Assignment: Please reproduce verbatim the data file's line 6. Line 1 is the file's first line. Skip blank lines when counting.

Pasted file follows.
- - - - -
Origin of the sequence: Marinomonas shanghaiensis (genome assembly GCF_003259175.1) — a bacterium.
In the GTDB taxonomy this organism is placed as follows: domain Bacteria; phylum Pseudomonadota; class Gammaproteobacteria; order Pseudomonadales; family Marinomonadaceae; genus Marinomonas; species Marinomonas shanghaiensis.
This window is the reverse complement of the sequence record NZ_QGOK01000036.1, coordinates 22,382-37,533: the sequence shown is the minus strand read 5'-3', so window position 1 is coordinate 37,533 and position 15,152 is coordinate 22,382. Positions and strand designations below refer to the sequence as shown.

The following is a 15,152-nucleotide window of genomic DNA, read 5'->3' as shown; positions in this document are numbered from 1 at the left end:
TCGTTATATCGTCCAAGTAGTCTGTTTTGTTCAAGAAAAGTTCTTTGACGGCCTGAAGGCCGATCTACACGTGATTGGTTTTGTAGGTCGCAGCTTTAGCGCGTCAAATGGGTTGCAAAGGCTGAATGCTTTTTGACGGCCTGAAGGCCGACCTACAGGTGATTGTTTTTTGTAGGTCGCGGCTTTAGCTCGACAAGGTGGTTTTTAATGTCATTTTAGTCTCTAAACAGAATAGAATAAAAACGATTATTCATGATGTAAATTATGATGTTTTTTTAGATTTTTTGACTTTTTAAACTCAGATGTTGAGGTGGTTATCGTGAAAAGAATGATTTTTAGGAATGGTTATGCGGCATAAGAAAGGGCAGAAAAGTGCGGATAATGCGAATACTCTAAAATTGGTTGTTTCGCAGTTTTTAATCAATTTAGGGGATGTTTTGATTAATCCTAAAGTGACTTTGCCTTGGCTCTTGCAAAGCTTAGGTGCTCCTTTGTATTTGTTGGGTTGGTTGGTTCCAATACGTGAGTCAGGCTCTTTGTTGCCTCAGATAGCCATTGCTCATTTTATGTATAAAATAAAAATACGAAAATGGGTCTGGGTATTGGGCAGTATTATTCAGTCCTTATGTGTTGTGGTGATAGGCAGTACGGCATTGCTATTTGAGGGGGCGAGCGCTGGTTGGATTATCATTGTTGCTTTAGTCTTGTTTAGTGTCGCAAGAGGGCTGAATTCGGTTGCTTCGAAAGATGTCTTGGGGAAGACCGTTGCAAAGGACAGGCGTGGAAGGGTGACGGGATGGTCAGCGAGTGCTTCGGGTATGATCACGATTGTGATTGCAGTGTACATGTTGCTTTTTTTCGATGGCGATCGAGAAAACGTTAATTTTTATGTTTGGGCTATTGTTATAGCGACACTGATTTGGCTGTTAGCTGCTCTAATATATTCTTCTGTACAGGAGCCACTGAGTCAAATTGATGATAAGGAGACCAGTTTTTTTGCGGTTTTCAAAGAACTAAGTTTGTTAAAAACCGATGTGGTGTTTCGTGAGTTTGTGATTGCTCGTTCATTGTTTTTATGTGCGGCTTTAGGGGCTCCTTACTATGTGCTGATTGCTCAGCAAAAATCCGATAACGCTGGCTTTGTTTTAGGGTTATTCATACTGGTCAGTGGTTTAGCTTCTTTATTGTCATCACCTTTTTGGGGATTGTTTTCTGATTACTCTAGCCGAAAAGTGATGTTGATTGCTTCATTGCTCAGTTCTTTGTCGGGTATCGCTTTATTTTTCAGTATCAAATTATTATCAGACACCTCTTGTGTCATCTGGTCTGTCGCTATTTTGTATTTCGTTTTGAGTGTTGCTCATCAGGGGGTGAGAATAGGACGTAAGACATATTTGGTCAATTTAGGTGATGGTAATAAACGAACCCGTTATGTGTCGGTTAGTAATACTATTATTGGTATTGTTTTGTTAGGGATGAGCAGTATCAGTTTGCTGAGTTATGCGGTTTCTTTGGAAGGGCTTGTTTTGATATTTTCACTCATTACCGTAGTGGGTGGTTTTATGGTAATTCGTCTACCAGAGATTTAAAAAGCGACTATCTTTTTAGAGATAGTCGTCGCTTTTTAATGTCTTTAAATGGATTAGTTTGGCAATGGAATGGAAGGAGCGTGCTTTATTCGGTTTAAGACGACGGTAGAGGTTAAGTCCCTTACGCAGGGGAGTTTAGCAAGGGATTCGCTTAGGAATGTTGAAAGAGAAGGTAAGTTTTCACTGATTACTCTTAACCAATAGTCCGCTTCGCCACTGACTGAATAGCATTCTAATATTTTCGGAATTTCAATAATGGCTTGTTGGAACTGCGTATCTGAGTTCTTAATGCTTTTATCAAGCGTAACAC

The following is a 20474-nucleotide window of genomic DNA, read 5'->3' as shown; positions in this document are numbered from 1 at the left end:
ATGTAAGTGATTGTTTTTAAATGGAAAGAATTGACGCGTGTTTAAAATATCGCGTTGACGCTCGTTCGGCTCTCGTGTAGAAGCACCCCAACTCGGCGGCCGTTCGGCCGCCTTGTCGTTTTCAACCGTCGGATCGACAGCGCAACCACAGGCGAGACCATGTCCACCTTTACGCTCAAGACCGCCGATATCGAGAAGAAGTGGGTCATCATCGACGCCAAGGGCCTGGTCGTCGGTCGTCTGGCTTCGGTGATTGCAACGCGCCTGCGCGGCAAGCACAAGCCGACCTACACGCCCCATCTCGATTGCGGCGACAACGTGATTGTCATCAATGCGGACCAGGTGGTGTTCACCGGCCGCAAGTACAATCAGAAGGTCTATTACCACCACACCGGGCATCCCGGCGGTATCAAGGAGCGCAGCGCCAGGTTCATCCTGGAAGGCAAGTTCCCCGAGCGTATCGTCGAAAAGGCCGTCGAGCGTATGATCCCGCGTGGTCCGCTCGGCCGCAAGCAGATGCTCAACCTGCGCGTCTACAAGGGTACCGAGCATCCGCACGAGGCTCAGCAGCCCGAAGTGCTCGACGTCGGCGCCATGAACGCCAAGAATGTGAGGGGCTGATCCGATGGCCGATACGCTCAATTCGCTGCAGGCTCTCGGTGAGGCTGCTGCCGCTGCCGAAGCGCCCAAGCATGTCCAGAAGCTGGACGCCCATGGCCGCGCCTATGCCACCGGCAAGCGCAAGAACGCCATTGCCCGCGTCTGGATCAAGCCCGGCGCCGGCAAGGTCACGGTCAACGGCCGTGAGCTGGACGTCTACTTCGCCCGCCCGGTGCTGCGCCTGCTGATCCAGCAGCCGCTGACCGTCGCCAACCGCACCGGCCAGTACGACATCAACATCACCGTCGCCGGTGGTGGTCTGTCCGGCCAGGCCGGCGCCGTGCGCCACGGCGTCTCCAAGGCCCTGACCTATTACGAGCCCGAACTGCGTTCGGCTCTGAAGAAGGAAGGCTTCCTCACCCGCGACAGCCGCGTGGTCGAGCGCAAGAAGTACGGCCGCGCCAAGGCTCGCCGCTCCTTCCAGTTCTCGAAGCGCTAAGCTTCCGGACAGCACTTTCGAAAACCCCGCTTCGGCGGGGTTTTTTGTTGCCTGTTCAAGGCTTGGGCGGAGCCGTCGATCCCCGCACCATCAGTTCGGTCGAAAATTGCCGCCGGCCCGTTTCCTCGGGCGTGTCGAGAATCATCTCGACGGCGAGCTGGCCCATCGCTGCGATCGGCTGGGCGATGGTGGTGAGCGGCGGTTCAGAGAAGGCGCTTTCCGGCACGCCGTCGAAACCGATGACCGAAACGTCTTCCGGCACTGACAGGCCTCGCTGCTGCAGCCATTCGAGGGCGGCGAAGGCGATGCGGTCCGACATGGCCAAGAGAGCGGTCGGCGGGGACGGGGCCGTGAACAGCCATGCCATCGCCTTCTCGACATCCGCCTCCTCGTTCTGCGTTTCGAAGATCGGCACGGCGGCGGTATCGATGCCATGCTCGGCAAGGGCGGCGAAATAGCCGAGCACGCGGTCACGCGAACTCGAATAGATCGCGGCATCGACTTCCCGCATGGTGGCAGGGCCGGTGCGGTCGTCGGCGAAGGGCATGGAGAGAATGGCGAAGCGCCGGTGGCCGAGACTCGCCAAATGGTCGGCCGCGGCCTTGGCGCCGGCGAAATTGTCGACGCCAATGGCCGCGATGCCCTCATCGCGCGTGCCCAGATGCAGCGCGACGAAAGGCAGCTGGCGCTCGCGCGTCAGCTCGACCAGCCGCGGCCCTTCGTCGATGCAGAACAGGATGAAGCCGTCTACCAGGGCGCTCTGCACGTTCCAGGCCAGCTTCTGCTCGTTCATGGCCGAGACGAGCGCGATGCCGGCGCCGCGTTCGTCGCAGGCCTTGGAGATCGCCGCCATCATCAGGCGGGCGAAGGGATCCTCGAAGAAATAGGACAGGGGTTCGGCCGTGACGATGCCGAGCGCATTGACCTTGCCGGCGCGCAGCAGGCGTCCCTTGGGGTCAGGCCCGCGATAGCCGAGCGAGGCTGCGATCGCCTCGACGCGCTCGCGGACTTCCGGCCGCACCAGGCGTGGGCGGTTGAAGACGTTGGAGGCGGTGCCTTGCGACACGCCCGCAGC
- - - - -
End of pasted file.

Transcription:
The following is a 20474-nucleotide window of genomic DNA, read 5'->3' as shown; positions in this document are numbered from 1 at the left end: